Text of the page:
Later, the media center talking with reporters, she said she knew she had to shoot a great round to win. A great round only happens if the putts drop.
I’m standing behind the ropes on the driving range. I see Angela Stanford is preparing for her round. Christie Kerr is to Stanford’s left. Wie takes the open spot to Stanford’s right. Neither Stanford nor Kerr were using their driver while I was watching. They were warming up with their irons, the go-to club with the wind blowing strong.
Hint: Put more emphasis on your putting and irons or hybrids and less on your driver while getting ready for your game.
Just to the left of Kerr, on a ridge overlooking the 18th green sits the Golf Channel broadcast “booth”. It was cool seeing Golf Channel LPGA Leading Analyst Judy Rankin and Play-by-Play Host Terry Gannon top to talk with Stanford on their way to work.
After walking the course for 12 holes, seeing the 3-way tie for the lead disappear and Wie comfortably at the top of the leaderboard, I decided it was time to get into position to see her win under the hot sun in the 18th hole stands. You could feel it was going to happen.
Group after group came through laying up to the waters edge before hitting onto the green. Those who tried to go for the green ended up in the water more often than not. It wasn’t pretty.
Wie didn’t lay up but her approach onto the green left her ball pin high with a difficult downhill putt. In the stands, we held our breath. Stanford was getting her roll on again. A downhill miss could easily leave Wie scrambling with a three putt, maybe a four. We’d been watching player after player putt that hole location. If she gave it just a little too much the ball would easily pick up speed and roll past the hole and into those four-foot putt positions that can kill a round.
Wie stroked it cautiously. The ball rolled just past the hole but it stopped before the slope to the pond caught it. Her putt back up to the hole got her in close enough to give her an easy tap in for the win. It wasn’t a pretty finish on the green. But a fantastic win.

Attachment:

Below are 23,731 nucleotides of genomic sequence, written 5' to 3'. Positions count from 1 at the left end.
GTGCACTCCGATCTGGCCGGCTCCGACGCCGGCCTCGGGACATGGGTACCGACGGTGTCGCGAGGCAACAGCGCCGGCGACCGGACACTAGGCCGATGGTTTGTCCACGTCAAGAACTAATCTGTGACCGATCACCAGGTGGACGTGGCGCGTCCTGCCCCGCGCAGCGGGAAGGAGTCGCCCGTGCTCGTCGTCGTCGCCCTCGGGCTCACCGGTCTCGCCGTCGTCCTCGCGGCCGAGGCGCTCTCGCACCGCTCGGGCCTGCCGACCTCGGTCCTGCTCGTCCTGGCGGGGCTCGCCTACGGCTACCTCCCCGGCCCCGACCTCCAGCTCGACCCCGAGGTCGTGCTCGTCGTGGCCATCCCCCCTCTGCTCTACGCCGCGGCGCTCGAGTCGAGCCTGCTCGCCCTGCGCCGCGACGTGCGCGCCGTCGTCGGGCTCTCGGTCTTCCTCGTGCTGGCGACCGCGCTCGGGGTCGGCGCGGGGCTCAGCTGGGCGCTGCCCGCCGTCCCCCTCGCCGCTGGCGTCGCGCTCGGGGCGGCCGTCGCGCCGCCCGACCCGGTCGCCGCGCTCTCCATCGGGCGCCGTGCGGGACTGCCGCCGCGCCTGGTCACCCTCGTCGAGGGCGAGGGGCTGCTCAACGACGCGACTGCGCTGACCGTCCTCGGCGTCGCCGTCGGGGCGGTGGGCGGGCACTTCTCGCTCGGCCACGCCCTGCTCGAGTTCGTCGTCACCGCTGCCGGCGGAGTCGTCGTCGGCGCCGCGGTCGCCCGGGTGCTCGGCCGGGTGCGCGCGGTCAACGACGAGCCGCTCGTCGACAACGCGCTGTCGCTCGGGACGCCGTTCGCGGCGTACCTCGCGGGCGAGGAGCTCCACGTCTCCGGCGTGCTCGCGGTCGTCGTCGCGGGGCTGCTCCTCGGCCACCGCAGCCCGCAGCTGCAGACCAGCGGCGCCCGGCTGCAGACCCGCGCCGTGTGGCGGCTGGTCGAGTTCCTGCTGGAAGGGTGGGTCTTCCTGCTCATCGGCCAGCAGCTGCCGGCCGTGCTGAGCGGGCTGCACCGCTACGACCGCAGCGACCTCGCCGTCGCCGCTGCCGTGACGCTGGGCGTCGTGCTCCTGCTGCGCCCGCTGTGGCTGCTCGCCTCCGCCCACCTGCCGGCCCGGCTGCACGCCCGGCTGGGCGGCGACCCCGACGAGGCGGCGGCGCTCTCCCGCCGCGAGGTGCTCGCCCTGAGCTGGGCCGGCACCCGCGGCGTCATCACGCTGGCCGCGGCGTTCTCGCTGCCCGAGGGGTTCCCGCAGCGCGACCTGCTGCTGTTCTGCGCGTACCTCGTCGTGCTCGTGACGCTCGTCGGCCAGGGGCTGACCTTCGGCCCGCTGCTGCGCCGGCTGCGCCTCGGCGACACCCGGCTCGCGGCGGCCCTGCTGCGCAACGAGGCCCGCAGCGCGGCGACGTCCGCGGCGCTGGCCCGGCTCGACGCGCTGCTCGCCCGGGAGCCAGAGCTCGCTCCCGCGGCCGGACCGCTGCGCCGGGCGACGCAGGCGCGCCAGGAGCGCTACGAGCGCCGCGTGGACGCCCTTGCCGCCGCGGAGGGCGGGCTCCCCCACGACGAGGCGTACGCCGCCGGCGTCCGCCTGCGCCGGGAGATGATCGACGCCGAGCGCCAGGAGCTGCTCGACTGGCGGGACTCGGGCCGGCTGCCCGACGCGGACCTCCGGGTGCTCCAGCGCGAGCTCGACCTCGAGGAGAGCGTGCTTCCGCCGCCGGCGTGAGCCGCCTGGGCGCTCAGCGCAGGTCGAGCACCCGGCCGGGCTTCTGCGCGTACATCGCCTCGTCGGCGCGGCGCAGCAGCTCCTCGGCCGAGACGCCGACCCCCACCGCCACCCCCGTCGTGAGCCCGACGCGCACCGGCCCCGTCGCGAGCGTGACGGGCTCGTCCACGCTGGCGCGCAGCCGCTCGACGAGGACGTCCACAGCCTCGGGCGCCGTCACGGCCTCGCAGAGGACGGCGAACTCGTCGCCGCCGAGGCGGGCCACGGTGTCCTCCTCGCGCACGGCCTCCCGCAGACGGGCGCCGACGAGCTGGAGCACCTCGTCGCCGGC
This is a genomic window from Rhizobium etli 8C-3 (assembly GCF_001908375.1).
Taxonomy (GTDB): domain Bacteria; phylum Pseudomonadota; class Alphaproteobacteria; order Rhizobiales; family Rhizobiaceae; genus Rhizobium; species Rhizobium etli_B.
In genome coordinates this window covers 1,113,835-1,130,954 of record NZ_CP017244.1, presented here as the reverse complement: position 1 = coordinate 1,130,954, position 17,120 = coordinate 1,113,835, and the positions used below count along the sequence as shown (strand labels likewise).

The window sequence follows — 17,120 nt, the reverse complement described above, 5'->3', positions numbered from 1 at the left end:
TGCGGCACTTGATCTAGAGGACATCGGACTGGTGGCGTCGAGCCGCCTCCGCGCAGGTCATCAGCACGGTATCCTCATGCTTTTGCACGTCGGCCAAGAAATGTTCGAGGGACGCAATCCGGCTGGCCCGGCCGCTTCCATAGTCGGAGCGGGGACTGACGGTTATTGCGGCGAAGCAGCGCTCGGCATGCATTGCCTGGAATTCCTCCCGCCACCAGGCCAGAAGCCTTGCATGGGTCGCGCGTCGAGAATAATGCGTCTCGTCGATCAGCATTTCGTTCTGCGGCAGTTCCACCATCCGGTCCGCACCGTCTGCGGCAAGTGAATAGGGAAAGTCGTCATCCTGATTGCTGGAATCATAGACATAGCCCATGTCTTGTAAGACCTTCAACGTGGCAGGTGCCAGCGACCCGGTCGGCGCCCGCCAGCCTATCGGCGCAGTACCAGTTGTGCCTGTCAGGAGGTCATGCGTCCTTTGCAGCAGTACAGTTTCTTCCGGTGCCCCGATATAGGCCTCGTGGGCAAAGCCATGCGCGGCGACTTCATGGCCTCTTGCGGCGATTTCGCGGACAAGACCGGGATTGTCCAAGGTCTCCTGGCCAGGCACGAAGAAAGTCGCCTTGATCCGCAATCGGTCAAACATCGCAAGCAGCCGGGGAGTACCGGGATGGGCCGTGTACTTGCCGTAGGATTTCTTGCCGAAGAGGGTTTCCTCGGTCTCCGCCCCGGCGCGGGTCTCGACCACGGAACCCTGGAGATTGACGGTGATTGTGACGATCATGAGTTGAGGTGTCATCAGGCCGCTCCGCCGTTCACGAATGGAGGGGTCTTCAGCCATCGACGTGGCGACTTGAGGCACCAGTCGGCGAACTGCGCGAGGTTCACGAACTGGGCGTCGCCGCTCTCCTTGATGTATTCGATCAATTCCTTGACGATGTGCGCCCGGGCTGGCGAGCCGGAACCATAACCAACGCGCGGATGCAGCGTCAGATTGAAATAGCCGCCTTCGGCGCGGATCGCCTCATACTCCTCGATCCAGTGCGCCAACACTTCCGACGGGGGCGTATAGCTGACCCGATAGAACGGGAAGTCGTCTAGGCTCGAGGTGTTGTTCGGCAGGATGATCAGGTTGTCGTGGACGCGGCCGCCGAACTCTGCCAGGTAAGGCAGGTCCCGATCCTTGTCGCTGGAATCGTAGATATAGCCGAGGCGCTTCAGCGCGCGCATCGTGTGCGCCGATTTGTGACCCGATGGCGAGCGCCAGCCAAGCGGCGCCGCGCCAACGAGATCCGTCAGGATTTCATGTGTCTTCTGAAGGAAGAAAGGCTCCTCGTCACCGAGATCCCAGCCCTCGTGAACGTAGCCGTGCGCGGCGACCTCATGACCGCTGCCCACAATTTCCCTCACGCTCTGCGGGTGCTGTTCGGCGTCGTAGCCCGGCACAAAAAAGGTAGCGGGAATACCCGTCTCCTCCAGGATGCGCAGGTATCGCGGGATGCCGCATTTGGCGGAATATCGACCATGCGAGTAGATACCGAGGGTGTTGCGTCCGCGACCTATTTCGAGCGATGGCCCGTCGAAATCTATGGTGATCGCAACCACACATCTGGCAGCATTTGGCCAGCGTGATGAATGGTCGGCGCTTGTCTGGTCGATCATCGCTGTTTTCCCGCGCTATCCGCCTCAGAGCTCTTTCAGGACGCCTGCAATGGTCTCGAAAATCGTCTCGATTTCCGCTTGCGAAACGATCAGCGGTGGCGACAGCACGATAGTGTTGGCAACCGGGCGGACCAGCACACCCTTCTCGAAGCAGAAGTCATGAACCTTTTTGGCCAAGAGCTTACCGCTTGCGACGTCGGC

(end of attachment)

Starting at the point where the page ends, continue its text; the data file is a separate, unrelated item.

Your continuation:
I caught this photo of the moment of victory.
Some people have since told me they didn’t think Wie was popular with the girls on the LPGA Tour. They were surprised when the other players came out to give her a victory champagne shower.
The glorious win with the champagne shower led by Christina Kim and Cristie Kerr.
Wie is very popular with the members of the LPGA Tour in part because she is sweet, honest, artistic and very involved in making the Tour great. She works on member committees, works with charities and spends hours with fans signing autographs. If you think it’s easy getting your hat in for a signature, think again. It’s a scrum!
1st annual Ping Pong Tournament to benefit Hawaii State Junior Golf Association
The evening after her victory, Wie was on her way to play in her annual Ping Pong tournament to benefit the Hawaii State Junior Golf Association. Participants pay for the right to play in the tournament.
Wie came close to taking home a second trophy but Hawaii resident and Hawaii 5-0 star Daniel Dae Kim was the victor.
CHILD PRODIGY LYDIA KO
Lydia Ko wins her first event as a professional at LPGA Swinging Skirts at Lake Merced in San Francisco.
We’ve been talking about 17 year old Lydia Ko since the age of 14 when she won her first professional event. It happened in New Zealand where the South Korean born was raised.
In these short three years, she has won six professional events, three of them on the LPGA Tour. On April 27th, Ko won her first professional event as a professional on the LPGA Tour, the LPGA Swinging Skirts in San Francisco.
And by the way, she was named as Time Magazine’s 100 most influential people in the world that week.
Ko is a very mature teenager. She was faced with huge adjustments early in life when moving from one culture to another at a young age. That grows you up. That doesn’t mean she isn’t a fun loving kid! Check out the video she made to announce she was turning professional.
At LPGA LOTTE Championship, I checked in on several groups always within earshot of the roars for Wie. But 17-year old Ko, 16 that Saturday, was not having a great round. She was not within earshot of the winners. She was not a contender.
The talk around her that week was about her caddies. She had let her third go since turning professional. All of them were seasoned PGA Tour caddies.
I couldn’t help but wonder how a young woman could bond with older men who’d been picking clubs on the men’s tour.
Women play the course much differently; their yardages aren’t the same. Sure a professional caddie could make adjustments and work for a woman but I hear all the time that professional golfers like to talk about anything but golf between shots. She’d have little in common with any of the older guys.